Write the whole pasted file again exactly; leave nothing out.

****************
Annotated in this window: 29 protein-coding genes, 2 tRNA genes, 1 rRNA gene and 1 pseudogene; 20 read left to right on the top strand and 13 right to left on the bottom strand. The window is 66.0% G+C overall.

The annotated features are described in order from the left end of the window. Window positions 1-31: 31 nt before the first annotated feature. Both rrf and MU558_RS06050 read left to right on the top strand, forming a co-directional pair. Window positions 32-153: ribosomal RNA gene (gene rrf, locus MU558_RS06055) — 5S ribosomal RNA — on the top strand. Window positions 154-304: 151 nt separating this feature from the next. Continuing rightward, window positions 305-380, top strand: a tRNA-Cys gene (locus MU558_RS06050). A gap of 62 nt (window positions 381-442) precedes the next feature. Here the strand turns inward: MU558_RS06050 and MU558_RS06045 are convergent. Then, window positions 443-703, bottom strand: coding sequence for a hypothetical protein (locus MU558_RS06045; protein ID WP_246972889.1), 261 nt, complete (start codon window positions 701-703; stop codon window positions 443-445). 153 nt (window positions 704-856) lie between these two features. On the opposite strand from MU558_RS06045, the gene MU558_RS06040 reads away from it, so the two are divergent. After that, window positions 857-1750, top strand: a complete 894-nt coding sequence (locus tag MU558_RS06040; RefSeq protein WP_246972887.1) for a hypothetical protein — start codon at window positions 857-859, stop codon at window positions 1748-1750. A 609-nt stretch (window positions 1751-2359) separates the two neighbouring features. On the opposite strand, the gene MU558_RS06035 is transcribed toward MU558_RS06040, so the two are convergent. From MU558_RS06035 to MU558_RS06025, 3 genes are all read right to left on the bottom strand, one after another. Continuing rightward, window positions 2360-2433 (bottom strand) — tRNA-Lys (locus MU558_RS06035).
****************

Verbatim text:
Annotated in this window: 29 protein-coding genes, 2 tRNA genes, 1 rRNA gene and 1 pseudogene; 20 read left to right on the top strand and 13 right to left on the bottom strand. The window is 66.0% G+C overall.

The annotated features are described in order from the left end of the window. Window positions 1-31: 31 nt before the first annotated feature. Both rrf and MU558_RS06050 read left to right on the top strand, forming a co-directional pair. Window positions 32-153: ribosomal RNA gene (gene rrf, locus MU558_RS06055) — 5S ribosomal RNA — on the top strand. Window positions 154-304: 151 nt separating this feature from the next. Continuing rightward, window positions 305-380, top strand: a tRNA-Cys gene (locus MU558_RS06050). A gap of 62 nt (window positions 381-442) precedes the next feature. Here the strand turns inward: MU558_RS06050 and MU558_RS06045 are convergent. Then, window positions 443-703, bottom strand: coding sequence for a hypothetical protein (locus MU558_RS06045; protein ID WP_246972889.1), 261 nt, complete (start codon window positions 701-703; stop codon window positions 443-445). 153 nt (window positions 704-856) lie between these two features. On the opposite strand from MU558_RS06045, the gene MU558_RS06040 reads away from it, so the two are divergent. After that, window positions 857-1750, top strand: a complete 894-nt coding sequence (locus tag MU558_RS06040; RefSeq protein WP_246972887.1) for a hypothetical protein — start codon at window positions 857-859, stop codon at window positions 1748-1750. A 609-nt stretch (window positions 1751-2359) separates the two neighbouring features. On the opposite strand, the gene MU558_RS06035 is transcribed toward MU558_RS06040, so the two are convergent. From MU558_RS06035 to MU558_RS06025, 3 genes are all read right to left on the bottom strand, one after another. Continuing rightward, window positions 2360-2433 (bottom strand) — tRNA-Lys (locus MU558_RS06035).